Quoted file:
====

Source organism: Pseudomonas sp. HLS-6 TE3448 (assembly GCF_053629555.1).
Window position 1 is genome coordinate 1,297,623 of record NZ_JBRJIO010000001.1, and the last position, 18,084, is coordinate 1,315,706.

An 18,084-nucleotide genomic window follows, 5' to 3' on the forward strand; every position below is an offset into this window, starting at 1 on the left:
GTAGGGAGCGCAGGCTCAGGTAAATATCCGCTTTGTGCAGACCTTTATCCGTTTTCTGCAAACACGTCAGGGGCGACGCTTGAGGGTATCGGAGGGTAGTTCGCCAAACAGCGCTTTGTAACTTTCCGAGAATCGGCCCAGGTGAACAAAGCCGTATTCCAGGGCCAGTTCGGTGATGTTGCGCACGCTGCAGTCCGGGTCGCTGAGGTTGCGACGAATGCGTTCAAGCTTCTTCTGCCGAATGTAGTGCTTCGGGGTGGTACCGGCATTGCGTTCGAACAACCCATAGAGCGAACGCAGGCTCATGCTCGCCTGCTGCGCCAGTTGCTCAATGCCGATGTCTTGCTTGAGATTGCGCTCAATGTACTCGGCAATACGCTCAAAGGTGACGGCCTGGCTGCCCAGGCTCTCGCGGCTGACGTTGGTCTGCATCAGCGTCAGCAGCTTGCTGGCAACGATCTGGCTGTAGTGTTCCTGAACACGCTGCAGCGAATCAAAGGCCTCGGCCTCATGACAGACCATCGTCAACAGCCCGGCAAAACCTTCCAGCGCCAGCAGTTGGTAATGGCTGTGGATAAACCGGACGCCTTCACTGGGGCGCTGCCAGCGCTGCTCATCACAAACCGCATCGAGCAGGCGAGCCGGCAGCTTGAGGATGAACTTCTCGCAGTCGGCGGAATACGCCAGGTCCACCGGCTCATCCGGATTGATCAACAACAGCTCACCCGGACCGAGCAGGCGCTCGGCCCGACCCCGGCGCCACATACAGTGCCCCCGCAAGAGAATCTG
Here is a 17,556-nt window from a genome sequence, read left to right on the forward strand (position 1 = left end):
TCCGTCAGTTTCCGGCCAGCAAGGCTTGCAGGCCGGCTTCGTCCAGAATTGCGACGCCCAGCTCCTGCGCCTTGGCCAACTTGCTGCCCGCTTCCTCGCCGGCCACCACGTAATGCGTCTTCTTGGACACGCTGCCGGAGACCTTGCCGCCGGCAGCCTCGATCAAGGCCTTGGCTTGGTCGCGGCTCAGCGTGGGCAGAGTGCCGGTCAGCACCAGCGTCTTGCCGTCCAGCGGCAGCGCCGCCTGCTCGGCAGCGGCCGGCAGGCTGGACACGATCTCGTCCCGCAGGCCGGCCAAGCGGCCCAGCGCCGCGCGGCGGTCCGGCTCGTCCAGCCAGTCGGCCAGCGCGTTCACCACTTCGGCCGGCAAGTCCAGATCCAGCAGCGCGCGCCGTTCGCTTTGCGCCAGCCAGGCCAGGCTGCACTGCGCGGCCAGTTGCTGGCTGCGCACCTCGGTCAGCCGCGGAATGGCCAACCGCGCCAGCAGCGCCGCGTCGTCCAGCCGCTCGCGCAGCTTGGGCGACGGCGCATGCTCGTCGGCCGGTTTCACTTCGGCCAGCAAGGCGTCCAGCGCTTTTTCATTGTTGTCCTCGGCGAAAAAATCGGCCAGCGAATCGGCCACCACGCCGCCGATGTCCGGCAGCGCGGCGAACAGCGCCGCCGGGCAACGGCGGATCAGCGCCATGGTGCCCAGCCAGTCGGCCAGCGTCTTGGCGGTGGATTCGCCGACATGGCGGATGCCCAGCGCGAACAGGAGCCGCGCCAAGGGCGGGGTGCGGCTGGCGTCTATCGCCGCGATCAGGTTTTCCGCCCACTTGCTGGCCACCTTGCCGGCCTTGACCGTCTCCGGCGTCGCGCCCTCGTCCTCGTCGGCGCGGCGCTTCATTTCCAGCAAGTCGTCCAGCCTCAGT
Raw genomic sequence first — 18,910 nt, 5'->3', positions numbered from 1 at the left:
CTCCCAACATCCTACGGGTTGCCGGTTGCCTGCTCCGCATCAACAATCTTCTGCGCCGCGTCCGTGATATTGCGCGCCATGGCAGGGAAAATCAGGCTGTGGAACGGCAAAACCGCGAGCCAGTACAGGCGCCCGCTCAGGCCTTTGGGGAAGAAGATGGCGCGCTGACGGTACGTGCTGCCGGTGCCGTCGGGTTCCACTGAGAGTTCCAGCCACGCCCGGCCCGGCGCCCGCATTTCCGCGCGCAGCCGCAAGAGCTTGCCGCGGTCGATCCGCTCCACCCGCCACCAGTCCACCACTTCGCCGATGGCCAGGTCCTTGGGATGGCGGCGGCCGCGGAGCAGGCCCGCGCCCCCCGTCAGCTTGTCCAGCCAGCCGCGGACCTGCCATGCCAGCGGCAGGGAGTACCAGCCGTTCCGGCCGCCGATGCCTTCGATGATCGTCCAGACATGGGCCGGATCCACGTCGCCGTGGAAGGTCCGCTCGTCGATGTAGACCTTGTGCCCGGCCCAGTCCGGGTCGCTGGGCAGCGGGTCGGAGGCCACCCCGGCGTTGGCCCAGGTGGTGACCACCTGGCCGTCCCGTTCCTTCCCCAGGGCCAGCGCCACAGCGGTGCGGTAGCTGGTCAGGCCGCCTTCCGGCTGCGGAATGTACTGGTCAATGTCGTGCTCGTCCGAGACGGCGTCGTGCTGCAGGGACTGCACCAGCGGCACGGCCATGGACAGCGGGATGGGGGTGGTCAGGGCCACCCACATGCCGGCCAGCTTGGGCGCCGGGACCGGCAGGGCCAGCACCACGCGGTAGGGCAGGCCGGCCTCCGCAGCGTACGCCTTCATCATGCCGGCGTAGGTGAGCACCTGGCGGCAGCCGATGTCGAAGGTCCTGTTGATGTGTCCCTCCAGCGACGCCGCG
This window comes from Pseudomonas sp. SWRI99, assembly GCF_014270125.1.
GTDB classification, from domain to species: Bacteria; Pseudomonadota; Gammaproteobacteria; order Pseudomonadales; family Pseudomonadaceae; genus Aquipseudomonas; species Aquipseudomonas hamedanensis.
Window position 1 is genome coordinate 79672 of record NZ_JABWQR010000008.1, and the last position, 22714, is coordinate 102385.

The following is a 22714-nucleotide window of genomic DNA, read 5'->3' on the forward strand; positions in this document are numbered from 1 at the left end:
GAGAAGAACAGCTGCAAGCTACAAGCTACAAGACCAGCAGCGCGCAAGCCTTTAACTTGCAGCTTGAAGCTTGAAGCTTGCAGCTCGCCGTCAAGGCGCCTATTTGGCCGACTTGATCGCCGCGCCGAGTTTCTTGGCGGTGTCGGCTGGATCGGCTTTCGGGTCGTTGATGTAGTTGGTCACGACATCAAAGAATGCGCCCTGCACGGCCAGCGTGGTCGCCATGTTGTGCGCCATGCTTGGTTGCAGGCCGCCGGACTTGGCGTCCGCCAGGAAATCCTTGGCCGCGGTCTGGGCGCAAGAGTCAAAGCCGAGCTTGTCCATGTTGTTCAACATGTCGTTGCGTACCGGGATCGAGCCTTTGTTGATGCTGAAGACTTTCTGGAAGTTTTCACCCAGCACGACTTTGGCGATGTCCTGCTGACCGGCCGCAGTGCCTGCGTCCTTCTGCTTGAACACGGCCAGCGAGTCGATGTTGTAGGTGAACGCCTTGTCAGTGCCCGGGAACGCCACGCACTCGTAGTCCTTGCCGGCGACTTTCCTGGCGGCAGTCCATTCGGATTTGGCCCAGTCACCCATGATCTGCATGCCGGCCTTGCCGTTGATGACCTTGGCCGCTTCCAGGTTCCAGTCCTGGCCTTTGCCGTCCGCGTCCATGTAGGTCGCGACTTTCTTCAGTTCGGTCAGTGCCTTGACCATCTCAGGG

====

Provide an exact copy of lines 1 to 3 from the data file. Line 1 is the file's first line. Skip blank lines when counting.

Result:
Source organism: Pseudomonas sp. HLS-6 TE3448 (assembly GCF_053629555.1).
Window position 1 is genome coordinate 1,297,623 of record NZ_JBRJIO010000001.1, and the last position, 18,084, is coordinate 1,315,706.

An 18,084-nucleotide genomic window follows, 5' to 3' on the forward strand; every position below is an offset into this window, starting at 1 on the left: